An auto parts salesman and acquaintance of a former Miami lawmaker accused of running a vote-siphoning scheme in a 2020 Florida Senate race pleaded guilty on Tuesday to charges that he accepted illegal donations and lied on sworn campaign documents, among other things.
Seated alongside his attorney in his downtown law office, Alexis Rodriguez heard the terms of his plea from circuit court Judge Andrea Ricker Wolfson, who is overseeing the case.
Rodriguez, who was recruited to run as a no-party candidate in the key Senate District 37 race by former state Sen. Frank Artiles, originally pleaded not guilty on four charges related to the alleged scheme. Under state law, those charges carry sentences of up to five years in prison.
The point of Rodriguez's candidacy, investigators said, was to "confuse voters and siphon votes from the incumbent." GOP Sen. Ileana Garcia won the election by 32 votes out of 215,000 ballots cast. Rodriguez, who shares a surname with the incumbent Democrat, received more than 6,000 votes.
Rodriguez pleaded guilty to four felony charges related to campaign-finance violations. Those include conspiracy to make campaign contributions in excess of legal limits and accepting and making those excess campaign contributions.
During Tuesday's hearing, Rodriguez spoke publicly for the first time since his arrest in the spring to apologize for his actions.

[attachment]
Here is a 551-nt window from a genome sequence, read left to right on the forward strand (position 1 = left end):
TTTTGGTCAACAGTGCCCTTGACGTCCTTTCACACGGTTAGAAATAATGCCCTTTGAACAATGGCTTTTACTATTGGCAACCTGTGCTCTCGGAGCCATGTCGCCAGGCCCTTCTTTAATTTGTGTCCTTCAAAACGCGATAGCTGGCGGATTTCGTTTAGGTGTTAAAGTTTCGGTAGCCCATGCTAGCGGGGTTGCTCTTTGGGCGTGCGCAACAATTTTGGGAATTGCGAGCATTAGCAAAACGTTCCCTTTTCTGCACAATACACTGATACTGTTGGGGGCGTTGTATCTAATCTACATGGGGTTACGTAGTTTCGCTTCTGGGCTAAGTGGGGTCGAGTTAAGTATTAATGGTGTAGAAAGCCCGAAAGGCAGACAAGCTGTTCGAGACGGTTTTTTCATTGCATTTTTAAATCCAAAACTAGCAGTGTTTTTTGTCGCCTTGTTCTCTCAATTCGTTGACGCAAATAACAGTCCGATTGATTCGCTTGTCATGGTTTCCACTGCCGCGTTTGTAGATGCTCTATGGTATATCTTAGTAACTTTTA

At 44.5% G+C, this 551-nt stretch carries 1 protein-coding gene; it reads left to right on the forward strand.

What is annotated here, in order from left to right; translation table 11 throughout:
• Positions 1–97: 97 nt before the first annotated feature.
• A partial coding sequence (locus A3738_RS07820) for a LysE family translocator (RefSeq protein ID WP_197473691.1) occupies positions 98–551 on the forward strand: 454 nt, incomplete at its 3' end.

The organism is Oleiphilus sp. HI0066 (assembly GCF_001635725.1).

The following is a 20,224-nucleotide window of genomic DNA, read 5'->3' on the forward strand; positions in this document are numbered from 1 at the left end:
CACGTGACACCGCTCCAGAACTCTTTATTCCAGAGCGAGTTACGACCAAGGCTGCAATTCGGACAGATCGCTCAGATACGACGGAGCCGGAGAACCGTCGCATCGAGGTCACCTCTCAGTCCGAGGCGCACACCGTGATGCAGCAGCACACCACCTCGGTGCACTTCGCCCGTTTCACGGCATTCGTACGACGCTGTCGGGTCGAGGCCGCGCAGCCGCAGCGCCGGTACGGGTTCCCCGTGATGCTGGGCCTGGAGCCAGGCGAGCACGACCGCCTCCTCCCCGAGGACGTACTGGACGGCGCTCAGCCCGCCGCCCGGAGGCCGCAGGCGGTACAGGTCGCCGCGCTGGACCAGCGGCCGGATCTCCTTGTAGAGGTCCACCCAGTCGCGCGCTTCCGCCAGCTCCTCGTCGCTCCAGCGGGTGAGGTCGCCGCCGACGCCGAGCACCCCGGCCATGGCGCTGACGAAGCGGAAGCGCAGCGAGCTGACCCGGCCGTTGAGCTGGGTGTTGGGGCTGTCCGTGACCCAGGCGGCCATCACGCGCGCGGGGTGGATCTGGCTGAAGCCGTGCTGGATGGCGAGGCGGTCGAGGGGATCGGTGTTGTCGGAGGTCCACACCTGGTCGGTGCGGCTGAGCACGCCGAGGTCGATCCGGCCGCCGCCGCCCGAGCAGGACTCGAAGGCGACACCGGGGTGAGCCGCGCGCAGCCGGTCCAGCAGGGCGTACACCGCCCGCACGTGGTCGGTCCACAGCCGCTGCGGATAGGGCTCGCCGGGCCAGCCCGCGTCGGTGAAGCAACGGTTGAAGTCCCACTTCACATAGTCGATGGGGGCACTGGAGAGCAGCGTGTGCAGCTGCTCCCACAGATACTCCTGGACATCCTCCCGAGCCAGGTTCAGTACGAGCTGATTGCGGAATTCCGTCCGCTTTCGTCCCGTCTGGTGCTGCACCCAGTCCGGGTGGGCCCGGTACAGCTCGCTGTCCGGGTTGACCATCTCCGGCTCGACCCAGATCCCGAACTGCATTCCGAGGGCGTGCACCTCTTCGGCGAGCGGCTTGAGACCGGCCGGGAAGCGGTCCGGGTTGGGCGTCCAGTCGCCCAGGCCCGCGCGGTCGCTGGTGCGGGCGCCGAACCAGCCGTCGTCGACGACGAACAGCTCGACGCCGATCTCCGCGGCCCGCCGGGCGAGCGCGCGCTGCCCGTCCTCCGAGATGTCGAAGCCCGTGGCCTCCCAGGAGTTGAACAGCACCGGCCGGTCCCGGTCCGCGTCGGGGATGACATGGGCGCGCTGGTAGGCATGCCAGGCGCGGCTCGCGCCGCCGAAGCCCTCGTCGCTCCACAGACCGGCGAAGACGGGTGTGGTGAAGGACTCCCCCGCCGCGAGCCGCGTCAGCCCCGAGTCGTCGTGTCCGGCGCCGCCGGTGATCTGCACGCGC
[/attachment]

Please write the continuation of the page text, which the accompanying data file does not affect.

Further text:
"I am deeply sorry for my actions and I want to apologize to my family, my loved ones and my friends," he said, in tears. "I would like to publicly offer a sincere apology to the residents of Florida District Senate 37 including [Democrat incumbent] Sen. José Javier Rodríguez, the people of Miami-Dade County and the state of Florida, and anyone else who was affected by my actions."
In exchange for his guilty plea, Rodriguez, who is represented by attorney William Barzee, will serve 36 months probation, including 12 months on house arrest with a GPS monitor. He can't work for any political campaigns during that time, and he has to cooperate with prosecutors.
Investigators say Artiles, a Republican, funneled more than $40,000 to Rodriguez in exchange for him changing his party affiliation from Republican and qualifying for the ballot as a no-party candidate in Senate District 37. They also say Rodriguez submitted false information on his sworn candidate documents, marking that he lived in a Palmetto Bay home when he was actually renting a house in Boca Raton at the time of the election. Knowingly filing an incorrect address with the state - or assisting someone to do so - is a third-degree felony.
Rodriguez previously faced up to 20 years in prison, five years for each of his four different charges.
Artiles, who has pleaded not guilty on similar charges related to the scheme, still faces trial.
Last week a Miami circuit court judge set a check-in hearing date for Oct. 19, after Artiles' lawyers asked for more time. The trial was originally set to begin Aug, 30.
Rodriguez's plea deal hasn't let him off the hook with the Florida Ethics Commission, which has called for a full evidentiary hearing that could result in fines of up to $20,000.
Herald/Times Tallahassee bureau reporter Ana Ceballos contributed to this report.